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Remembered Today:

1/5th Lancashire Fusiliers. October 1918


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Pte Richard Stanley SILLIFANT is one of my 'Holsworthy Boys' and died of wounds on 23rd October 1918 whilst with the 1/5th Lancashire Fusiliers.

Can anyone give me any idea of the units operations leading up to this date which will help me out together the events leading up to his death...

Thanks guys

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The NA holds the war diary:

Scope and content

1/5 Battalion Lancashire Fusiliers

Covering dates 1917 Mar. - 1919 Mar.

Held by

The National Archives, Kew

Legal status Public Record(s)

Not yet available as a download. I'm not there for another couple of weeks, but if no one comes up with anything I'll see what I can do,

Dave Swarbrick

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According to G Blaxland's book "Amiens 1918"--on the 23rd of October 1918 the atmies were plunged deeper into the bewildering maze of hedges,houses and trees that stretched ahead ofthem. A steady advance of some 6 miles in two days was made. Resistance was strong in places, and at BEAURAIN the 42nd Lancashire Division were involved in a fierce clash; in which men on both sides were Bayoneted-1/5 LF belonged to 42 Div.


quo fata vocant

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From 42nd Division History. Also recommend you try the Lancashire Fusiliers History (Latter) which will give afar more detailed account of 1/5th actions.

The advance of the Third Army was resumed in the early hours of the 23rd October, the Fourth and First Armies co-operating. The 42nd Division held the left of the 4th Corps front, with the 5th Division on the right, and the 3rd Division, 6th Corps, on the left. At 3.20 a.m. the Divisional and New Zealand Artillery put down a barrage which lifted at the rate of 100 yards in six minutes. The Division's final objective was, roughly, the line of the River Harpies from the north of Beaurain on the right toVertigneul in the centre, and to the outskirts of Romeries, north- east of Vertigneul, on the left. The advance was to be made in three bounds, and the New Zealanders would then pass through the 125th Brigade at 8.40 a.m. and continue the advance, supported by the divisional artillery and two companies of the 42nd M.G. Battalion.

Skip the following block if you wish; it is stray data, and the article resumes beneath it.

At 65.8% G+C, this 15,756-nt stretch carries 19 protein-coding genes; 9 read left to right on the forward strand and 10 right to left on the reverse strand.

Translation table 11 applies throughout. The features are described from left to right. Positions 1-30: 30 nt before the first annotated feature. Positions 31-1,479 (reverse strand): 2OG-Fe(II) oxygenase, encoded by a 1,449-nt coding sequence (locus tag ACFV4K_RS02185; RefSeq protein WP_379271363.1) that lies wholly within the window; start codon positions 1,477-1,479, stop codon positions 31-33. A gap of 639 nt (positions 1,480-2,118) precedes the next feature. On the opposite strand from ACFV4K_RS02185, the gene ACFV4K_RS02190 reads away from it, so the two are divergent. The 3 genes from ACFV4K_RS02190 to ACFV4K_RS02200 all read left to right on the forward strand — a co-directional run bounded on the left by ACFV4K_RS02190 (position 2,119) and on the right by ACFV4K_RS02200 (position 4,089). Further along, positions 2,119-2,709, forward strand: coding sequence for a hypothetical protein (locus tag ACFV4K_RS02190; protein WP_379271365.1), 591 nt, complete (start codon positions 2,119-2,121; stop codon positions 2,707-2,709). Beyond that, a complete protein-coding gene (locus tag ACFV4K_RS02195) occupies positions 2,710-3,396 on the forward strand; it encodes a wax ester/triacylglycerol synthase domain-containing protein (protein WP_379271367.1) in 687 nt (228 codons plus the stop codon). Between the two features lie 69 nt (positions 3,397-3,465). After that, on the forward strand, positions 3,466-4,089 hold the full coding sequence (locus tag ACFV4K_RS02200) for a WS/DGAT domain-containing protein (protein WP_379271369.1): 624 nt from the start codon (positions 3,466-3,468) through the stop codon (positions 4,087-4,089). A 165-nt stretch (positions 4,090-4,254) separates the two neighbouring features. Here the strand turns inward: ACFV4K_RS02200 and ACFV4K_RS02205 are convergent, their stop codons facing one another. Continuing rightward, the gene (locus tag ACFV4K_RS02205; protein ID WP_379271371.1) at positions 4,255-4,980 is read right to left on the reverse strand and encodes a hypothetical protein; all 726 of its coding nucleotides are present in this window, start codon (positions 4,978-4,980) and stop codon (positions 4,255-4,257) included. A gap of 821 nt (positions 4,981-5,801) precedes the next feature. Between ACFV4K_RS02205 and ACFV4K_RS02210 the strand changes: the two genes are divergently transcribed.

At 8.26 a.m. the Fusilier Brigade, with" C" Company, M.G. Battalion, moved off, the 7th Battalion on the right, the 8th on the left, and the 5th in support. Once again the right flank had the greater difficulty, and the progress of the 7th was slow. They were enfiladed from machine-gun posts on the high ground west of Beaurain, from Beaurain itself, and, later, from the quarries north of Beaurain. These poured destructive fire upon them as they strove gallantly to go forward. A couple of tanks were sent to their assist- ance, and these eased the situation by destroying the nearer machine- gun nests. But the enemy, holding Beaurain very strongly, had checked the advance of the 5th Division, so the flank of the 7th L.F. was in the air, and its right company had been much weakened by heavy losses. The left company, however, made progress in the centre by the Marou-Beaurain road. There were numerous instances of devotion to duty and disregard of personal safety on the part of all ranks. Lieutenant W. J. O'Bryen gained a second bar to his M.C. by leading his men round by a flank against a machine-gun nest which had held them up at 100 yards' range, and capturing the position; and C.S.M. Thos. Roe, M.M., dealt similarly with another nest. Corporal F. Hesford kept his men together under deadly shell fire, and though knocked down by a shell which killed the man next to him, Hesford worked his section steadily through the fire to the flanks of the machine-guns, and captured all three.